The Sierra Sun Tower in Lancaster is an example of how sustainability is always being refined and re-evaluated.

The project revolves around a high tower that has a 60-ton boiler on top. On both the north and south sides of the tower, on the ground level, are 6,000 mirrors that track the sun. Each mirror tracks the sun from sun up to sun down. The main plant pumps water to the top of the tower and the water is then flash boiled to 1,000 degrees. The steam turns a steam turbine and is then collected, cooled, and sent back into the system once again. The power plant generates enough power to run the plant as well as export power onto the local grid without emitting any green house gases.

Sierra Sun Tower

The test site is expected to generate enough electricity to power 4,000 to 5,000 homes in the Antelope Valley.

Installing the boiler was a challenge for the project team. The boiler arrived onsite incomplete. The project team was given four weeks to pre-wire instruments and electrical devices; complicating matters was that the construction team had to make sense of the loose wiring that came with the boiler. There were hundreds of thermowell sensors that arrived un-labeled. The project team identifi ed the wiring and created as-built drawings for the client’s engineering database. The boiler was then lifted to the top of the tower.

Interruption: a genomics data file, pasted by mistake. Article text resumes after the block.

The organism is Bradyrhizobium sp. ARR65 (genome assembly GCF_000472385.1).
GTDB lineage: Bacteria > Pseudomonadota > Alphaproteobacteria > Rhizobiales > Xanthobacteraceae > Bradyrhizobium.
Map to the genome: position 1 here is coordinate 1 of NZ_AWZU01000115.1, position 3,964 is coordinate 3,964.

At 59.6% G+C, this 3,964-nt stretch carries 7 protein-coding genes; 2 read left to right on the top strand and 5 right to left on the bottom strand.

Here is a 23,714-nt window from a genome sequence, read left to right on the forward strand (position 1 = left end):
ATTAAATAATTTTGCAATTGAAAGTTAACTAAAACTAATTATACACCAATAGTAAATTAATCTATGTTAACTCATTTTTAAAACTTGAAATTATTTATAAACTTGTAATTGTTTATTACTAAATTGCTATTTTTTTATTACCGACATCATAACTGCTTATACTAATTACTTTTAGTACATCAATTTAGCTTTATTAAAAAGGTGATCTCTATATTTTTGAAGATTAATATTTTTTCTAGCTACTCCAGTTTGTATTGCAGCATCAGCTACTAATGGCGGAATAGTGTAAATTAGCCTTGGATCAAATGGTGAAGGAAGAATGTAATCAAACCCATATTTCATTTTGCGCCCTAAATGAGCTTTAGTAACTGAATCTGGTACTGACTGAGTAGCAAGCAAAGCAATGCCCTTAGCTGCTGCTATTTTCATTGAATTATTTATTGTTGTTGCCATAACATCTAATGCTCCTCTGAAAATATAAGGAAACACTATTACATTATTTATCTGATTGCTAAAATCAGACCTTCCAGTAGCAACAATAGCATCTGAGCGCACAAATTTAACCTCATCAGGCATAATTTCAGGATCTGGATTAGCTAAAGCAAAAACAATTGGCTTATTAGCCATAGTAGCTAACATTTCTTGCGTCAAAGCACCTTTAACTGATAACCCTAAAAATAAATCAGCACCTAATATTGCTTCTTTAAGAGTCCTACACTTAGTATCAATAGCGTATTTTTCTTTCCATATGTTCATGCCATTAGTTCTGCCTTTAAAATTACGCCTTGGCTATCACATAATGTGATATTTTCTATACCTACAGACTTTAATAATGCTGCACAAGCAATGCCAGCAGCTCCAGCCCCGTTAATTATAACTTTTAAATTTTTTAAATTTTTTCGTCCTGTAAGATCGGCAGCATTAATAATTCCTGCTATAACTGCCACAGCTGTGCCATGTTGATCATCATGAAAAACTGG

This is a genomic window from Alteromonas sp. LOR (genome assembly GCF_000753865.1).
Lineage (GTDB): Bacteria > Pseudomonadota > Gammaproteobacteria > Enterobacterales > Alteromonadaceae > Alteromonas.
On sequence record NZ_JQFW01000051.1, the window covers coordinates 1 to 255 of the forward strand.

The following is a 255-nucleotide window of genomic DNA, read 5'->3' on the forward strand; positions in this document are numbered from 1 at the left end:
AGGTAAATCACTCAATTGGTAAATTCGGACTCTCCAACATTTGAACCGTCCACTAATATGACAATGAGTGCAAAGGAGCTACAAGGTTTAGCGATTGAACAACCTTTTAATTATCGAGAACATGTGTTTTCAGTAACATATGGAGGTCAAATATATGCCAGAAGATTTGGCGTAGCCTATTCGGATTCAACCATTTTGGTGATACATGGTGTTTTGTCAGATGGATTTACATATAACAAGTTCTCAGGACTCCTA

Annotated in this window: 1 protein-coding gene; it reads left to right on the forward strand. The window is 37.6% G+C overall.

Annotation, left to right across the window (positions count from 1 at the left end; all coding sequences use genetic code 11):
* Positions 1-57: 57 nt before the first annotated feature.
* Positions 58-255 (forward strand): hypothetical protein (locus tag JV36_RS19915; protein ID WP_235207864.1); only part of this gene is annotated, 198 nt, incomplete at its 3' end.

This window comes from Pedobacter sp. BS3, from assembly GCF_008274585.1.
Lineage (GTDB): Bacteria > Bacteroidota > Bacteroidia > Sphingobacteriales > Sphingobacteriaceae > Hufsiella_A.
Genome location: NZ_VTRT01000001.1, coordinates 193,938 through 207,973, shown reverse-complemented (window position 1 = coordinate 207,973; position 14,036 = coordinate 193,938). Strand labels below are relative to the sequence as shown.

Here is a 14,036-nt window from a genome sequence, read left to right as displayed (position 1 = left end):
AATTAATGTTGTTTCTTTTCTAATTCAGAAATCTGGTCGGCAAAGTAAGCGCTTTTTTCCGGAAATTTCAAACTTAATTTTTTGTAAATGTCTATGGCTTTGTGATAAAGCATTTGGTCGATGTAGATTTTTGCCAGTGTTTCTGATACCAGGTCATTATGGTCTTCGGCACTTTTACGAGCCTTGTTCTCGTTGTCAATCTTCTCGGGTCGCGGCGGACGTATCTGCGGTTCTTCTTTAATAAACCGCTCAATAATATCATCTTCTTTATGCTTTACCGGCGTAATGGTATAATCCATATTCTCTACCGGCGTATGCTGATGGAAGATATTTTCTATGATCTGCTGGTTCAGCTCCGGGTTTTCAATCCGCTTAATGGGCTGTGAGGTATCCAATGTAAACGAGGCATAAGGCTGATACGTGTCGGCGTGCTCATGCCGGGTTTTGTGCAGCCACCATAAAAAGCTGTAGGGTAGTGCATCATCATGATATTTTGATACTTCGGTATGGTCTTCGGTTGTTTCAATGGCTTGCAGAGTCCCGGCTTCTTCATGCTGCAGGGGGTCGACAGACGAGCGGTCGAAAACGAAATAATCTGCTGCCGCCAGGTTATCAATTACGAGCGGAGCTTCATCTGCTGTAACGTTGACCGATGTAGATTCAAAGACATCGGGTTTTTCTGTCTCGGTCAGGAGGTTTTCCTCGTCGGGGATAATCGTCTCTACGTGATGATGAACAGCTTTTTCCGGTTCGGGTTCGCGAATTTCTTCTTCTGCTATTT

Project Team

Owner: e-Solar, Pasadena
General Contractor: Irwin Industries, Long Beach
Design Firm: B&A Engineers Architects Consultants, Kansas City, MO
Electrical Contractor: CSI Electrical Contractors, Inc., Santa Fe Springs